Protestors in Britain have called for a ‘watershed’ for alcohol advertising on TV amid claims that millions of children watched the ads during live World Cup games. Alcohol Concern UK says that children as young as four watched alcohol ads from brands such as Stella Artois, Magners, Fosters, Carling and WKD during the World Cup. The ads came up during live England games between 8pm and 10pm and were within advertising regulations. Reports suggest that 1.6 million children viewed three alcohol adverts during England's game against Algeria and 1.4 million saw four alcohol adverts during the game against the US. Other matches too garnered children’s eyes.
In another study by Alcohol Concern of 80 youngsters aged between 11 and 18 in the East Midlands, London and the North West over the summer found that the children were exposed to on average four alcohol adverts in one day or 1,600 per year. Television ranked first in such ads followed by ads in shops or supermarkets and on billboards. Girls reported more exposure to spirit and wine marketing than boys, while boys reported more exposure to cider and ‘alco-pops’.
Alcohol Concern chief executive Don Shenker feels, “It is simply unacceptable that vast numbers of children are so frequently exposed to alcohol advertising, leading to higher levels of drinking among young people and increasingly higher levels of harm. Alcohol producers and advertising regulators are clearly not taking their responsibilities seriously enough and only a watershed ban on TV and an internet ban will prevent the vast majority of children from being exposed to alcohol marketing.” They are also calling for a ban on alcohol ads in cinemas other than during 18-rated films and a ban on alcohol sponsorship of sports and music events.
According to Professor Sir Ian Gilmore, of the Royal College of Physicians, “The evidence is clear - children are affected by alcohol marketing. It influences the age at which they start drinking and how much they then drink. Alcohol is a drug of potential addiction and if drinks producers and retailers won't stop pushing it at our children then urgent and tough legislation is needed to protect them.”
In retaliation the Wine and Spirit Trade Association (WSTA) chief executive Jeremy Beadles said, “Alcohol Concern's claim that advertising of alcohol drinks leads to higher levels of drinking among under 18s is not supported by the evidence.” He cited a Stirling University study that found no link between awareness of alcohol marketing at age 13 and the onset of drinking. He went on to say, “The truth is that the marketing and advertising restrictions Alcohol Concern seeks would hit the pockets of millions of consumers and threaten the livelihoods of thousands of people working in the media, advertising and television, not to mention the drinks industry… Worse still the proposed restrictions would do nothing to address the root causes of alcohol misuse.”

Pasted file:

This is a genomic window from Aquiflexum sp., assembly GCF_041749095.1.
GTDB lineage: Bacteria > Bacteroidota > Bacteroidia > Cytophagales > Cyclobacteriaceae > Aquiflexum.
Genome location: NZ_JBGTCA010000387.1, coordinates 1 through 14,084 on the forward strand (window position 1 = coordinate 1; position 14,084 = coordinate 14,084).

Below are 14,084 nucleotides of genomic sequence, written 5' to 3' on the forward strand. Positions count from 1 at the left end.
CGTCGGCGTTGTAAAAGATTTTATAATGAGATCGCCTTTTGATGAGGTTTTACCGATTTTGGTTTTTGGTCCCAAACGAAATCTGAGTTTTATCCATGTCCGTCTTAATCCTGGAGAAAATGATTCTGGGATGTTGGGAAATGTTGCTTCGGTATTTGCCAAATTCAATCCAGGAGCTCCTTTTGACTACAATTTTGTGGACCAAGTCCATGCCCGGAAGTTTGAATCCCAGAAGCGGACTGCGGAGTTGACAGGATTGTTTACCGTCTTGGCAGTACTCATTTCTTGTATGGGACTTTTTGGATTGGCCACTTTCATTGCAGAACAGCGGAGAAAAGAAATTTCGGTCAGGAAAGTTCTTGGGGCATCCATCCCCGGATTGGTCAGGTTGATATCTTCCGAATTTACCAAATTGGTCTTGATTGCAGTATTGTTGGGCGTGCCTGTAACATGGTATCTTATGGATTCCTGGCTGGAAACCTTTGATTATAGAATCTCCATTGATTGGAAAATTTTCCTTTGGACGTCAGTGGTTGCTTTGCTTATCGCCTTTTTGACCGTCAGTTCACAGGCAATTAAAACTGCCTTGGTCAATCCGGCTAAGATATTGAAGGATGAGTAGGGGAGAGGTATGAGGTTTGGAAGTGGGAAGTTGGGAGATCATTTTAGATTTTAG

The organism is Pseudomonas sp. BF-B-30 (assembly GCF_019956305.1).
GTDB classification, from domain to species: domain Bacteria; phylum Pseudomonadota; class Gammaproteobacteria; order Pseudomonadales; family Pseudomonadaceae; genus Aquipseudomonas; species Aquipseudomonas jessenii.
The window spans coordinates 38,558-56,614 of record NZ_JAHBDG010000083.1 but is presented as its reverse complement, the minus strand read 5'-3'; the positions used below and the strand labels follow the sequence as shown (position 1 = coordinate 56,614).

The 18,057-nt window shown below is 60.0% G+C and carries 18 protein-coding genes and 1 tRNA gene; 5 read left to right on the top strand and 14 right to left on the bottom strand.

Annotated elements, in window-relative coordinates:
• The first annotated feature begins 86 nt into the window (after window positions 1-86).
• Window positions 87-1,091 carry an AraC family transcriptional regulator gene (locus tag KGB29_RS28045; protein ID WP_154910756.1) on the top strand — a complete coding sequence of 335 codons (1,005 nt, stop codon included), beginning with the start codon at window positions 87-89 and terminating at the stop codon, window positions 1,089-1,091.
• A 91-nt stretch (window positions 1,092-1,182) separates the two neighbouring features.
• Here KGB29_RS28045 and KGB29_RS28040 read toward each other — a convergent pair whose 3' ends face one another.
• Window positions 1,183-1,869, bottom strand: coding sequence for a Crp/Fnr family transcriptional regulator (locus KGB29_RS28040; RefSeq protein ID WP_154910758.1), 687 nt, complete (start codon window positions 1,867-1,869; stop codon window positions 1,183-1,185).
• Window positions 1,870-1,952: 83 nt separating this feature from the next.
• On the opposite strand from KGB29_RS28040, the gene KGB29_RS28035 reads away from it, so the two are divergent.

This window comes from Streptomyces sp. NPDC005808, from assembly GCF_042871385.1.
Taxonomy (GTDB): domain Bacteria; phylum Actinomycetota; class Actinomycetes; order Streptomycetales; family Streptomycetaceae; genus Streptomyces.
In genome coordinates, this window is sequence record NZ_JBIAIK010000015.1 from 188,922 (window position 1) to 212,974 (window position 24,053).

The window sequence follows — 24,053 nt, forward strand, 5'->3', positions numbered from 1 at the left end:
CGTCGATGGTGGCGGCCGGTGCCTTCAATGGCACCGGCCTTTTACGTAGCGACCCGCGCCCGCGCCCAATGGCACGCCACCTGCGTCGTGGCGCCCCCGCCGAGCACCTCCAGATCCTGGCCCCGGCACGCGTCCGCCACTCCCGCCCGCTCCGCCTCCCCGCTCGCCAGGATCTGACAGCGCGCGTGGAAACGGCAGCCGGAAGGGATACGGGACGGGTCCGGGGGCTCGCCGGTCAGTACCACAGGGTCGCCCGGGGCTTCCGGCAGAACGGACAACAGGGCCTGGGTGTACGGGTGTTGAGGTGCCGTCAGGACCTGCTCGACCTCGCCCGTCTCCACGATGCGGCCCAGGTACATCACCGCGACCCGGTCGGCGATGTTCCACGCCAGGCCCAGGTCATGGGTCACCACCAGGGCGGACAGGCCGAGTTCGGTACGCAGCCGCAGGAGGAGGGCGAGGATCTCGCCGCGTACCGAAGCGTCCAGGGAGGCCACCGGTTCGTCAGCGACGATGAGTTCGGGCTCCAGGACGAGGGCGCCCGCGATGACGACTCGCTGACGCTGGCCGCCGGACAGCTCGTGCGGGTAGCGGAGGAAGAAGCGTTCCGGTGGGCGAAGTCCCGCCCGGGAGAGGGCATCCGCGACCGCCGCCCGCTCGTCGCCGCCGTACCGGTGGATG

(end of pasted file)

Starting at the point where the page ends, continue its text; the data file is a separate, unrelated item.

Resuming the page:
The Alcohol Concern report was launched today, as part of Alcohol Awareness Week.
In a separate concern charities say that many children are at risk of neglect because of a parent's drinking. Alcohol Concern and the Children's Society feel that social workers need more compulsory training on how to deal with alcohol abuse within families. Their report estimates 2.6 million children live with a parent whose drinking could lead to neglect. Of those 2.6 million children, 700,000 are being raised by a parent defined as an alcoholic.
Bob Reitemeier, the CEO of The Children's Society, said, “I cannot stress strongly enough the harmful impact that substance abuse can have on both children and whole families - it is imperative that everyone understands these risks and we believe that education is the key…We are calling on the government to make sure that everyone who needs either training or education to deal with parental substance abuse is given the appropriate assistance.” Mandatory substance abuse training for social workers was recommended in a 2003 report from the government's own drug advisory group.
Dr Sarah Galvani, who chairs the British Association of Social Workers Special Interest Group in Alcohol and Other Drugs, also said training for both newly-qualified and existing social workers was “lacking”.